Arthur Griffith, founder of Sinn Féin and leader of the delegation that negotiated the 1921 Anglo-Irish Treaty that established the 26-county Irish Free State, was a regular guest at Cathal McGarvey's Gaelic Language sessions at An Stad. Griffith was well-respected by the other patrons of An Stad, as recorded by Oliver St. John Gogarty, who said of him "We could all believe in Arthur Griffith". According to Gogarty, Griffith began visiting An Stad in its early days, before 1900. Griffith may have initially come to An Stad in pursuit of furthering his favoured early cause, the Gaelic League, but he had already formed a pro-Independence mindset. By continuing to attend McGarvey's late night sessions, Griffith could influence a mix of Gaelic Language Enthusiasts, Nationalists and people of influence. Not long after his documented time at An Stad, he founded Sinn Féin. Griffiths visits to An Stad overalpped with those of other nationalists such as Douglas Hyde, Michael Cusack and Eamonn Ceannt
William Bulfin, best known for introducing Gaelic sports to Argentina, was a key writer for the United Irishman and a key international promoter of the Irish Independence cause. In 1902, he met at An Stad with McGarvey, Hyde, Griffith and others, and is credited with introducing the members of the United Irishman to the later founders of the Abbey Theatre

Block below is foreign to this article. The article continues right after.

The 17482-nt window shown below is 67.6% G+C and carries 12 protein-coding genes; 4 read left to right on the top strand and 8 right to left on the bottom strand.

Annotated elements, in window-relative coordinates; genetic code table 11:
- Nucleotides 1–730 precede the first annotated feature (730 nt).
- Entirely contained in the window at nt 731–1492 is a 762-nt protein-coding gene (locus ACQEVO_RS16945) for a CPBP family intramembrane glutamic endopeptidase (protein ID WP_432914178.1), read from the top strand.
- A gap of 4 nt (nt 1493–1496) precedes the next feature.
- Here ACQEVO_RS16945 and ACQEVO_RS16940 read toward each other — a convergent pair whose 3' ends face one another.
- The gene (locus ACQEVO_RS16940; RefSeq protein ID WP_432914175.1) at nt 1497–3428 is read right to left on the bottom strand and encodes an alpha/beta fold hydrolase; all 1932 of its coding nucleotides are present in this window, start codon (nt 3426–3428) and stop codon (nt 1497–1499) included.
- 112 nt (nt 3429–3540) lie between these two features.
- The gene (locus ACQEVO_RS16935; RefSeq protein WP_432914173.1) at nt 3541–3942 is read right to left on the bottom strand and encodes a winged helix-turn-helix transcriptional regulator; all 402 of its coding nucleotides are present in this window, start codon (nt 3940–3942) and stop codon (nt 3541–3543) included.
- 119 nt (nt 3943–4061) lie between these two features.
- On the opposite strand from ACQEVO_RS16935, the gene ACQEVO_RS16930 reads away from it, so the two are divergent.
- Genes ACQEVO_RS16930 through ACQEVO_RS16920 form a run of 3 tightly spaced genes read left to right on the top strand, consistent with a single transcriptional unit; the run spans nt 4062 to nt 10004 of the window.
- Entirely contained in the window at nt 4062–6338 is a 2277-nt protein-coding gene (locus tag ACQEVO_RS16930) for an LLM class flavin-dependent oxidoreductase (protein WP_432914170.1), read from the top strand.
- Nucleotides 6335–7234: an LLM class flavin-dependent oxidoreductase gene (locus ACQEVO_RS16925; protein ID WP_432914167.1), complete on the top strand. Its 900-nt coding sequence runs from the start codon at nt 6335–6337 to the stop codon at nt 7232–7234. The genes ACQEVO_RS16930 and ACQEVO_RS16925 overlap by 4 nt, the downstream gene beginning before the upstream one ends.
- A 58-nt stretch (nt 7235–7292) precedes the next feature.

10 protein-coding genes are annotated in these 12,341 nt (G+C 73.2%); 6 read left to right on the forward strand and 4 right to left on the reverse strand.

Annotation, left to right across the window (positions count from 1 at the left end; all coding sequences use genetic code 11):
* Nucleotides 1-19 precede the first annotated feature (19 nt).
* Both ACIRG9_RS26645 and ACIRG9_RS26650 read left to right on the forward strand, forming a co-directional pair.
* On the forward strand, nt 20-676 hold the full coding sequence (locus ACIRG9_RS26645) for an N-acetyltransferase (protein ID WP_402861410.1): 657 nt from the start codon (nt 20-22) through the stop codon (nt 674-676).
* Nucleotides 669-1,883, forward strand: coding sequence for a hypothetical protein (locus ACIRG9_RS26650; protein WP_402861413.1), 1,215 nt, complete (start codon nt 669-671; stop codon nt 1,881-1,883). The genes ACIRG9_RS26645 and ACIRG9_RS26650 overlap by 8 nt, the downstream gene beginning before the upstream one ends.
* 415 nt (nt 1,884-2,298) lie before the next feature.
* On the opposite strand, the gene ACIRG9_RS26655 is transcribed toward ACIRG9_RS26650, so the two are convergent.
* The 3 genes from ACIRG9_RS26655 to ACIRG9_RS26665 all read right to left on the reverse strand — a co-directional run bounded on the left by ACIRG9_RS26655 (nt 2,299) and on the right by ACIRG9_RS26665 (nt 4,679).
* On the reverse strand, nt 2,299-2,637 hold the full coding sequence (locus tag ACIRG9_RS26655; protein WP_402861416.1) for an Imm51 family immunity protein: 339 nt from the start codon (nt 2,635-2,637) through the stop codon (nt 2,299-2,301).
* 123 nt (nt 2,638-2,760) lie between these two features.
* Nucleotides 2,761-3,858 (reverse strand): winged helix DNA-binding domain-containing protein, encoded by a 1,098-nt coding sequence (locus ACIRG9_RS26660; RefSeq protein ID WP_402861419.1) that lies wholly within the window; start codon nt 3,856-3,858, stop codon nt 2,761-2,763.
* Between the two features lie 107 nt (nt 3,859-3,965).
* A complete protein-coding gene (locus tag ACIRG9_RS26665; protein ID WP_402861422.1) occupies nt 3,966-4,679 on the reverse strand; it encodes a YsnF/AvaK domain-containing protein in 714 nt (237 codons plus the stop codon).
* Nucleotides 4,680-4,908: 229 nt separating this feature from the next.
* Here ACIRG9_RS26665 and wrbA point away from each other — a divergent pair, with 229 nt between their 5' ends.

Seán O'Casey, author of such plays as Juno and the Paycock and The Plough and the Stars was a regular at An Stad during the early 20th century
Sean T O'Kelly was the second President of Ireland (1945–1959). He was a member of Dáil Éireann from 1918 until his election as President. During this time he served as Minister for Local Government (1932–1939) and Minister for Finance (1939–1945). He also served as deputy prime minister of Ireland from 1932 to 1945, under the title Vice-President of the Executive Council from 1932 until 1937 and Tánaiste from 1937 until 1945. He is known to have stayed at An Stad
Eamonn Ceannt was a founding member of the Irish Volunteers and a signatory of the Irish Declaration of independence in 1916. After the 1916 rising, Ceannt was held in Kilmainham Jail until his execution by firing squad on 8 May 1916, aged 34. Ceannt signed the An Stad guestbook in 1904.
Besides the many nationalist and Irish language enthusiasts that lauded the An Stad movement, many were also opposed. The most noted of these was Padraig Pearse. He felt that the tobacco and alcohol stained atmosphere tainted the purity of his republican ideal. According to Pearse's biographer, Brian P Murphy, many of the leaders of the 1916 rising, looking to create a puritanical state, felt it necessary to marginalize both the revelers at An Stad and the Gaelic Football players of the Phoenix Park, from their movement.